China’s Slow Civil Awakening

Jonathan Fenby writes in the Guardian:

Zhang Hong’s contribution to Cif makes clear the extent of the consumer crisis set off by the large scale contamination of milk powder in China. At latest count more than 6,000 babies have been affected and four have died. Now reports say that the chemical melamine has also been found in drinks and yoghurt sold by major firms in the country’s fragmented but fast-growing milk industry.

Coming after the rash of food scandals in the People’s Republic last year, this presents the authorities with the latest in a series of rolling major challenges that have marked what was meant to be a trouble-free Olympics year – the big freeze in central-southern China in January-February, the riots in Tibet in March, the Sichuan earthquake in May plus a string of natural and man-made disasters.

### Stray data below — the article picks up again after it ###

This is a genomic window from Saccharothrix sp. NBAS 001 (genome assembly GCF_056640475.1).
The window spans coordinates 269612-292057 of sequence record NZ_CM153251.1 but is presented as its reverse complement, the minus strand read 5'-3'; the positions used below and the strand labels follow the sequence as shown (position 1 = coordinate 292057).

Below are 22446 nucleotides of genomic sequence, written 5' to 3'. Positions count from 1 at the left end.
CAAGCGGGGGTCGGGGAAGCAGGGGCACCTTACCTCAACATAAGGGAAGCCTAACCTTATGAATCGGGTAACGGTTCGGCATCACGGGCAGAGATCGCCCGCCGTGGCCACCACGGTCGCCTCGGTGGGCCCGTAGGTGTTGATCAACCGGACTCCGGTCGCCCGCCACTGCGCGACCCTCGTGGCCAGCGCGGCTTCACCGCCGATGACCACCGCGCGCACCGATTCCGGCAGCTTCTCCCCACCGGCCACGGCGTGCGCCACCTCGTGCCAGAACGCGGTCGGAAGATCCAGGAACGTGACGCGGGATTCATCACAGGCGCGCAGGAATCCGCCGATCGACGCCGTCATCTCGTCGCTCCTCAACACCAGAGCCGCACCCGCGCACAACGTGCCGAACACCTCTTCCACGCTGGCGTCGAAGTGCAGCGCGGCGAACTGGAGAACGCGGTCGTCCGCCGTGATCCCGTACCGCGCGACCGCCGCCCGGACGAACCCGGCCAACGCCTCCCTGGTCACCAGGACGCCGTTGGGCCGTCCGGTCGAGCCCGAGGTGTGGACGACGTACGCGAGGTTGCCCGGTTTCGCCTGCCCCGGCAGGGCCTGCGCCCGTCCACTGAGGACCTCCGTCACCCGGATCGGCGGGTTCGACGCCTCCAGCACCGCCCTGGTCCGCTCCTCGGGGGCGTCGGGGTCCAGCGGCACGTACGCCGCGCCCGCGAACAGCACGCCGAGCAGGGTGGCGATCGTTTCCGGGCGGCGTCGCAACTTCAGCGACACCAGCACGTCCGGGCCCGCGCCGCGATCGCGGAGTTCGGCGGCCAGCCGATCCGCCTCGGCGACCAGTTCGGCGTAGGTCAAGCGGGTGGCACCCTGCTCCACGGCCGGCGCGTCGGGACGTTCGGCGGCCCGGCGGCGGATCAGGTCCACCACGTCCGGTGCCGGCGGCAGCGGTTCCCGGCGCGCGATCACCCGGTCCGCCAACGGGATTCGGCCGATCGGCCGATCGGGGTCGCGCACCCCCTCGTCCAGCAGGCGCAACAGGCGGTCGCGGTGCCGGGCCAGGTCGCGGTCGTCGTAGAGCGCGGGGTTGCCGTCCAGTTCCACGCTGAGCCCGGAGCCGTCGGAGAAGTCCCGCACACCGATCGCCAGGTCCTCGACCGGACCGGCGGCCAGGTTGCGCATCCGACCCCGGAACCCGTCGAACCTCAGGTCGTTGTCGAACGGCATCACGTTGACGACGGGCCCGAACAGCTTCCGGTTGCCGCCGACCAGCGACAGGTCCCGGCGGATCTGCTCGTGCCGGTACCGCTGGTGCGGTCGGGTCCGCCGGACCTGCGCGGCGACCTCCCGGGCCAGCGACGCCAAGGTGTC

Behind the calamities, there are signs of change in Beijing. Though they hold one-party power, the country’s leaders know that they have to respond to popular concerns in ways that were not the case in the first decades of communist rule.

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